Cyber_Bytes - Issue 56

Published on 01 September 2023

Welcome to Cyber_Bytes, our regular round-up of key developments in cyber, tech and evolving risks.

 No Compelling Evidence That Cyber Insured Victims Pay More

The cyber insurance industry has sometimes received criticism over the perception that policies could encourage victims to make extortion payments following a ransomware incident. However, a recent research paper sponsored by the U.K.’s National Cyber Security Centre and the Research Institute for Sociotechnical Cyber Security has concluded that there is no "compelling evidence" that having policies increase the risks of extortion.

The report determined that there was some evidence that exfiltrated policies could be used as leverage in negotiations to request higher ransom demands. But it determined that the idea that ransomware operators were targeting insured organisations had been overstated. Instead, the report identified that there were three main drivers for the continued success of ransomware attacks:

  1. A profitable business model that continues to evolve with new methods of extorting victims.
  2. Challenges around securing organisations of different sizes.
  3. Low-cost barriers to obtain ransomware tools alongside limited risks due to the low prospect of punishment which fail to disincentivize potential cybercriminals.

The paper also reviewed the British government's current stance on ransomware payments, which outlines that extortion payments should not be paid in any instance. It determined that this approach has not assisted in responding to attacks. The report therefore outlined 9 recommendations to both the insurance industry and the UK government. These include increased oversight, appointing specialist panel firms to assist with breaches and introducing additional ransomware reporting to assist victims in enabling access to law enforcement support.

Further information can be located here and the full report can be found here.

Philipp (Respondent) v Barclays Bank UK PLC (Appellant)

On 12th July 2023, the Supreme Court ruled in favour of Barclays Bank following an ongoing dispute with their customers, Mr and Mrs Philipp, who fell victim to a fraud, after the Bank, on instructions of the customers, transferred two payments totalling £700,000. 

The Supreme Court held that the Bank did not owe a duty under its contract or under common law not to carry out the payment instructions if, as was alleged, the Bank had reasonable grounds for believing that the customers were being defrauded.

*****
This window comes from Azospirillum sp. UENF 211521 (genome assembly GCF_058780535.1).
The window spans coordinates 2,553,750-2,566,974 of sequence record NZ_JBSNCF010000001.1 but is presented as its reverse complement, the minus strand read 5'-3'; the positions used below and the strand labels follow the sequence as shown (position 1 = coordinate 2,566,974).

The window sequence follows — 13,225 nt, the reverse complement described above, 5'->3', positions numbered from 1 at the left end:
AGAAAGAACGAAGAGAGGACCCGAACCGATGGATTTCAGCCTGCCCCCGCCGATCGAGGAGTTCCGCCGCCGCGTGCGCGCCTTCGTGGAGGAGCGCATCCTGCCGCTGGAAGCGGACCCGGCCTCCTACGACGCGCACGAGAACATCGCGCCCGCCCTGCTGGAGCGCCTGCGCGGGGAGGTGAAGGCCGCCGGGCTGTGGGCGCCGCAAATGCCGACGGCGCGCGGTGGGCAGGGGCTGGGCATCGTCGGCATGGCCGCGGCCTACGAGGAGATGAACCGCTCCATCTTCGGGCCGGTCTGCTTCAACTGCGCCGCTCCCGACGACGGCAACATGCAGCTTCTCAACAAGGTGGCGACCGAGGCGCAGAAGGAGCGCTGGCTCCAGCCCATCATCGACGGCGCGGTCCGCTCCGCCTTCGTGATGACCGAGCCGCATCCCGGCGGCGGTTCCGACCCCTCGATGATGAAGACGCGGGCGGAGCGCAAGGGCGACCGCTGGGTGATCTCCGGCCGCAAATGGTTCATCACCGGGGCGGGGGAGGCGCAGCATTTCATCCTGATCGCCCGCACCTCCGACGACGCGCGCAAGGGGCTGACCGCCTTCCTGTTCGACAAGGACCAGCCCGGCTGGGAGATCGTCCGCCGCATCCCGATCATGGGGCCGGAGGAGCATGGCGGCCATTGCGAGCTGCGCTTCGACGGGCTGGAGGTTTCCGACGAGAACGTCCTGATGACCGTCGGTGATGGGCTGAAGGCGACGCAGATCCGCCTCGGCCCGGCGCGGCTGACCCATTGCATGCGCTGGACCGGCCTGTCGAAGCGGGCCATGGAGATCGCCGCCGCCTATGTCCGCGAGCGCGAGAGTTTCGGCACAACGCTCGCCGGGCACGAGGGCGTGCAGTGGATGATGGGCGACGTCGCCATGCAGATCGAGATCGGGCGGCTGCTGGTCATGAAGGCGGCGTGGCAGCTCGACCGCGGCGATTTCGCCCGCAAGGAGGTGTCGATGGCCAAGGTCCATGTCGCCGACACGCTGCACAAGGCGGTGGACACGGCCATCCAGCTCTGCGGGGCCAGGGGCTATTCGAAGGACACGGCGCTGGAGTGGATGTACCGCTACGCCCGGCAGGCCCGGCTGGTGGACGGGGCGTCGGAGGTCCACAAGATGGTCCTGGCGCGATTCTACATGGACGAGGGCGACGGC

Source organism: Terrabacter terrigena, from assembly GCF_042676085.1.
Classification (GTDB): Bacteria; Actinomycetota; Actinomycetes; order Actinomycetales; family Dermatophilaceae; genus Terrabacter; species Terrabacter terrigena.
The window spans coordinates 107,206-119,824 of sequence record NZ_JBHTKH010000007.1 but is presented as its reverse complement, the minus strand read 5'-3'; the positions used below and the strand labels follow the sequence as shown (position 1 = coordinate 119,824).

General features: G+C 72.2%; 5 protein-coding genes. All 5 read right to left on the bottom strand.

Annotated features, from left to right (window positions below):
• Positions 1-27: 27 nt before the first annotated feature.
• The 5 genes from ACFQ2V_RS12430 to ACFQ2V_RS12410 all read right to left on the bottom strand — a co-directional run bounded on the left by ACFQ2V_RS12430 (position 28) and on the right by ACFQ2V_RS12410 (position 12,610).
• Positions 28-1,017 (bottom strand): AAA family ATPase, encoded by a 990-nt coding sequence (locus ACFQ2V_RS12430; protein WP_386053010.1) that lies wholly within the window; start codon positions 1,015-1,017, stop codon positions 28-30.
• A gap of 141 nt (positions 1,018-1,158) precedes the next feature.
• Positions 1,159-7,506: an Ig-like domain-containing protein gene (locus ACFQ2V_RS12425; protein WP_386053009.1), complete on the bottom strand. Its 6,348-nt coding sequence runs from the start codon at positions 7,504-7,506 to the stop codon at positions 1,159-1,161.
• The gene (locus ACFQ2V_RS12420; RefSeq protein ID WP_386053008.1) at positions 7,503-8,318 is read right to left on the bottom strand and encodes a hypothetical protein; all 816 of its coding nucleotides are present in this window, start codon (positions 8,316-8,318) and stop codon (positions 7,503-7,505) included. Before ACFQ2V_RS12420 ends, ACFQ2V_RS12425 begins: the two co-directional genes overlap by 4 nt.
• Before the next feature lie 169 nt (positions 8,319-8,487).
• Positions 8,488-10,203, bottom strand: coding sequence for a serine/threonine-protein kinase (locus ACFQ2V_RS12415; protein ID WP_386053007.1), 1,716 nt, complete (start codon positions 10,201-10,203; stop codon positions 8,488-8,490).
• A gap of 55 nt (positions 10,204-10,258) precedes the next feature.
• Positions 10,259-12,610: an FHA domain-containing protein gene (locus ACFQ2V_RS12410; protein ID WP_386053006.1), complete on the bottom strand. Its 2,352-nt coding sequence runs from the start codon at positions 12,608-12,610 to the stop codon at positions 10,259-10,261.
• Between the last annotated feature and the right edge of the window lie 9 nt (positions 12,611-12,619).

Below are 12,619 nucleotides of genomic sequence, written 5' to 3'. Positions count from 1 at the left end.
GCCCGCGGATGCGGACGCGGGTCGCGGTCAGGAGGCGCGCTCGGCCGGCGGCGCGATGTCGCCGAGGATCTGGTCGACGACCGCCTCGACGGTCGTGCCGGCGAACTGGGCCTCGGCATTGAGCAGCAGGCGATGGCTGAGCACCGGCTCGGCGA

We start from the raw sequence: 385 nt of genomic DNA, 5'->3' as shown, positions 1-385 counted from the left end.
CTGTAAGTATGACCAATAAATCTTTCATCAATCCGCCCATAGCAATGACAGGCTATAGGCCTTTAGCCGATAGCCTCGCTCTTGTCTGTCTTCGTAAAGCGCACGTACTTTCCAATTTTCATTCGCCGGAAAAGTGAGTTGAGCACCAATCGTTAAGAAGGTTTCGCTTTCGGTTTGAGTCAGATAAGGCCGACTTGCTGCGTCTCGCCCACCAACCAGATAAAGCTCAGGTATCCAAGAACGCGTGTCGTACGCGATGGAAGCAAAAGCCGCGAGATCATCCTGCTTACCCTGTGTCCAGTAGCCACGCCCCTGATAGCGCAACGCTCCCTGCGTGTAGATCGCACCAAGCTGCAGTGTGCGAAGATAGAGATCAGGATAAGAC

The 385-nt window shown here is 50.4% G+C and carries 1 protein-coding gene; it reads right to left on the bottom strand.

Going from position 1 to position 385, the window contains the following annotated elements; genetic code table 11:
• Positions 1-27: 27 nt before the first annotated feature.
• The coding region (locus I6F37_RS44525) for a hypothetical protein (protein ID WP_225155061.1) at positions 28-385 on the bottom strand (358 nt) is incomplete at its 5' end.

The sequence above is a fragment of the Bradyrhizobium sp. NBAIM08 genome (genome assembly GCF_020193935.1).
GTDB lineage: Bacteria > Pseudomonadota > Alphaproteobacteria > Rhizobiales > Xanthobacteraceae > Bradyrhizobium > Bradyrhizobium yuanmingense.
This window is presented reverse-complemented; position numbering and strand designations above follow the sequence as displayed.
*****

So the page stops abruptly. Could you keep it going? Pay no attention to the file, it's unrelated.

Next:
This case limits the scope of the Quincecare Duty, which established that banks have obligations to protect customers when the bank is on reasonable inquiry that there may be a risk of fraud. Therefore, the case may have a bearing when Insurers and/or Insured clients are considering a recovery against a bank, following successful payment diversion fraud.

Where a bank customer has been the victim of an authorised push payment fraud and had been deceived into instructing the bank to make a payment to fraudsters, provided the customer's payment instruction had been clear and is given by the customer personally or by an agent acting with apparent authority, the bank is under no duty to make inquiries to clarify or verify such instructions. The bank's duty is to execute the instruction and any refusal or failure to do so would prima facie be a breach of duty.

Click here to read the full judgment.

Windows Defender-Pretender Attack Dismantles Flagship Microsoft EDR

SafeBreach researchers have found a security feature bypass vulnerability in Windows Defender, which they disclosed to Microsoft to patch for the vulnerability in April 2023, that allowed threat actors to hijack the antivirus software, hijack the signature-update process and to obtain access, delete benign files and cause disruption.

The research goal was to verify 3 concerns:

  1. whether the update process could be used to import known malware into systems that the software is designed to protect; and
  2. whether Windows Defender could be made to delete signatures of known threats; and
  3. deleting benign files and triggering a denial-of-service condition on a compromised system

The researchers were able to achieve all three objectives. The research was inspired by Flame Cyberespionage Campaign that targeted organisations in the Middle East in 2012.

Based on the potential for signature update processes to be exploited as a new attack vector, SafeBreach says that more research is needed to ensure the security of this process. Safebreach also outlined that this vulnerability reflects the serious risks involved in data protection and how even the most reliable security tools can be used as loopholes.

Click here to read the full Dark Reading article.

Ransomware Attack Hits Japan’s Biggest Port, Disrupting Cargo Shipments  

A recent ransomware attack caused a container terminal at the Port of Nagoya in Aichi Prefecture to suffer an outage that lasted from the morning of Tuesday 4 July to the morning of Thursday 6 July.

Nagoya port authority claimed that ransomware group Lockbit 3.0 was responsible for the hack.  It is one of the several ports to be recently targeted globally, alongside Portugal's Port of Lisbon and Jawaharlal Nehru Port Trust in India in 2022. These attacks pose increased risks for the ports due to more ports moving towards automated data systems creating new potential vulnerabilities for hacking organisations to exploit.